Given how extensive Liquidation’s illegal lending has been in other states, there may be many more victims than the handful who’ve filed formal complaints and others identified by the attorney general’s investigation. Bitely encouraged them to contact the attorney general’s investigators. Consumers can reach the Consumer Protection Division at (877) 765-8388, at or by writing to Consumer Protection Division, P.O. Box 30213, Lansing, MI 48909.

“We are realizing that some consumers are pretty embarrassed that they’ve been caught up in this scheme, and we want to be sure that if they’ve been a victim of this company that they tell us,” she said.

The Department of Financial Services is continuing to investigate a second lender making unlicensed title loans, Title Loans of Michigan, she said. That company is run by Philip Andrew Locke, incorporated as PALS Financial Group LLC in Oakland County. One victim, Susan Collins, sued Title Loans in Oakland Circuit Court in July, forcing the company to return Collins’ car and pay attorney’s fees. Collins got her car back at the end of August.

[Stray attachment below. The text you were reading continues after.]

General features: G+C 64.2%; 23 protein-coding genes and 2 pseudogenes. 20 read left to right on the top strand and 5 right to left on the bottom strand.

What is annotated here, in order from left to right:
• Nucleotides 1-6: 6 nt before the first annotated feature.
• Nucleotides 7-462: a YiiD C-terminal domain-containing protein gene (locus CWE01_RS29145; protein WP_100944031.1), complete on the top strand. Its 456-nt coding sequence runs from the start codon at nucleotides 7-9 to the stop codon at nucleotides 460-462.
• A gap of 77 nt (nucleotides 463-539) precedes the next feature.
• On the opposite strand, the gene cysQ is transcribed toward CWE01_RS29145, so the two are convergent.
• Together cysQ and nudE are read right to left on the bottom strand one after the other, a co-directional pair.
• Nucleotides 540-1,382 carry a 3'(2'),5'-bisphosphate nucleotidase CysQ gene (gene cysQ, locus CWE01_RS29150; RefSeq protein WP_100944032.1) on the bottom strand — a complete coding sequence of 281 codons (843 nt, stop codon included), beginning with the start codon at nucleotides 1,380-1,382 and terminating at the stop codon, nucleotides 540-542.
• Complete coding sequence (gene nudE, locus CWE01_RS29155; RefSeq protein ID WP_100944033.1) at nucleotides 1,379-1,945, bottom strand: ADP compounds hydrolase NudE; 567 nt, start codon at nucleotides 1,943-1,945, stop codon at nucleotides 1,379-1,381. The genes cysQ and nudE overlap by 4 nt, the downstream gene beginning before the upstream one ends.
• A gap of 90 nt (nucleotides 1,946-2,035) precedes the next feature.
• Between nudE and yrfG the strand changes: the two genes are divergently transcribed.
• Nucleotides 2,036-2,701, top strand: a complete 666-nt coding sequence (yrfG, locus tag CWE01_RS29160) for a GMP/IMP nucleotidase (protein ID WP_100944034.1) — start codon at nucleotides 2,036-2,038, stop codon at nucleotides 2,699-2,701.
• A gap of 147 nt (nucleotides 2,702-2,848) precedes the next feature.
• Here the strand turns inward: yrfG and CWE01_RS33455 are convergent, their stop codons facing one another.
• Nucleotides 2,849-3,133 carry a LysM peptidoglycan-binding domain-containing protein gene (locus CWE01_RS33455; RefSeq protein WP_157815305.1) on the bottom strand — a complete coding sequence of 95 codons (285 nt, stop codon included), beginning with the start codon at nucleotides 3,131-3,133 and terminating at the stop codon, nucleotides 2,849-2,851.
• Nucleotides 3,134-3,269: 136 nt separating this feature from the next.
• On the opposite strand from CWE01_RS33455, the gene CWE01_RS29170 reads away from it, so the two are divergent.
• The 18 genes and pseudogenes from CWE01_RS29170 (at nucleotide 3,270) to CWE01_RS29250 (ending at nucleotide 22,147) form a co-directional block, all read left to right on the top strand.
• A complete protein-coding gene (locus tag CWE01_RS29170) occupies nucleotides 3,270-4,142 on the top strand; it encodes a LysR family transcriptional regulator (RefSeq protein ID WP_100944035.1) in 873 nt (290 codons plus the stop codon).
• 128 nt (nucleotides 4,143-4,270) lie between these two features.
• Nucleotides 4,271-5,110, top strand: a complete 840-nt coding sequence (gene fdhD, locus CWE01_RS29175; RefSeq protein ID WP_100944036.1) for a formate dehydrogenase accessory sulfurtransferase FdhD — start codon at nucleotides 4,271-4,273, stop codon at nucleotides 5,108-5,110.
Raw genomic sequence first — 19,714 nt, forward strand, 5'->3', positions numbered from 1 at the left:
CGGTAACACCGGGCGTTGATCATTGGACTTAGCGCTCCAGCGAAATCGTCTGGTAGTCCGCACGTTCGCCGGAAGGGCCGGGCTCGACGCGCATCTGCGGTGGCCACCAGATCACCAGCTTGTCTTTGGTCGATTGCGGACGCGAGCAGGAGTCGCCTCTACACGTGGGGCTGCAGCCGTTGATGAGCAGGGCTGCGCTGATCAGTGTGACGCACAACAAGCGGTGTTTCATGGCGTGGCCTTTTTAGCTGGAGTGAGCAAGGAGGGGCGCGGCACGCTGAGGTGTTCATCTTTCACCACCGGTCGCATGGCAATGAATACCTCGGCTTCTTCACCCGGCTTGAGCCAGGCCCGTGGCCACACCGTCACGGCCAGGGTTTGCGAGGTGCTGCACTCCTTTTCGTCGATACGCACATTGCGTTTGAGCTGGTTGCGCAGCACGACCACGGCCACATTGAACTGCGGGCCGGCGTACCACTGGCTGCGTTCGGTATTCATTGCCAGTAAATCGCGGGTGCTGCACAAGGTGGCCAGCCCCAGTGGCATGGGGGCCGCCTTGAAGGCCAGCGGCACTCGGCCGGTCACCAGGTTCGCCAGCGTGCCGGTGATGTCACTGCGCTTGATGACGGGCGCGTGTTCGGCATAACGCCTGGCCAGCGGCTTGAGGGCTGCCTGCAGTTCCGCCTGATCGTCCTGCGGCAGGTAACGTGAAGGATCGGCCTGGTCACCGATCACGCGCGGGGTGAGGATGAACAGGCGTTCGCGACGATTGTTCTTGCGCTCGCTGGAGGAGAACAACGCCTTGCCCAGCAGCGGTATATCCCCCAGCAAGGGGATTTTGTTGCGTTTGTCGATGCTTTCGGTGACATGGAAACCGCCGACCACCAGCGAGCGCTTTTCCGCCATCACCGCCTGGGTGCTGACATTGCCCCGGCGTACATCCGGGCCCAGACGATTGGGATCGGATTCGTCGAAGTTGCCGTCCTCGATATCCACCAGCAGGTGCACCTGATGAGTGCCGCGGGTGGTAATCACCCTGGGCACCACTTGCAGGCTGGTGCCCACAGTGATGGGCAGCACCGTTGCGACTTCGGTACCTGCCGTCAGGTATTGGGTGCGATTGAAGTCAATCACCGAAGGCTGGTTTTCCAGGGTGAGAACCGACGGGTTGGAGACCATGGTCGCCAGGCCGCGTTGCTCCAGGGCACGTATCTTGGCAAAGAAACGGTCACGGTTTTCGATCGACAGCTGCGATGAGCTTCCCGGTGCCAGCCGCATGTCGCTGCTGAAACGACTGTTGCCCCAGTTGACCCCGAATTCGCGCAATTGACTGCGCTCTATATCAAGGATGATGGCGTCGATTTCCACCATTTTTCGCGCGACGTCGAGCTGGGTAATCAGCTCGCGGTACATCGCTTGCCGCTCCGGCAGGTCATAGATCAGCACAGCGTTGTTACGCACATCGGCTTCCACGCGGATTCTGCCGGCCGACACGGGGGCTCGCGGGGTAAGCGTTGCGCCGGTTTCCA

Liquidation LLC once operated out of Michigan under the name Sovereign Lending, incorporating in 2011 under Michigan’s Lac Vieu Desert Band of Lake Superior Chippewa Indians in the Upper Peninsula, hiding behind tribal immunity to charge annual interest rates of up to 390 percent. The tribe dissolved the company in 2014, when it transferred its assets to Car Loans LLC, headquartered in Rarotonga, a volcanic island that is part of the Cook Islands in the South Pacific where the principals behind a business can remain anonymous.

In December 2104, some legal out-of-state auto title lenders attempted to insert a provision into the state pawnshop law to allow title loans in Michigan, but the measure died in the Legislature.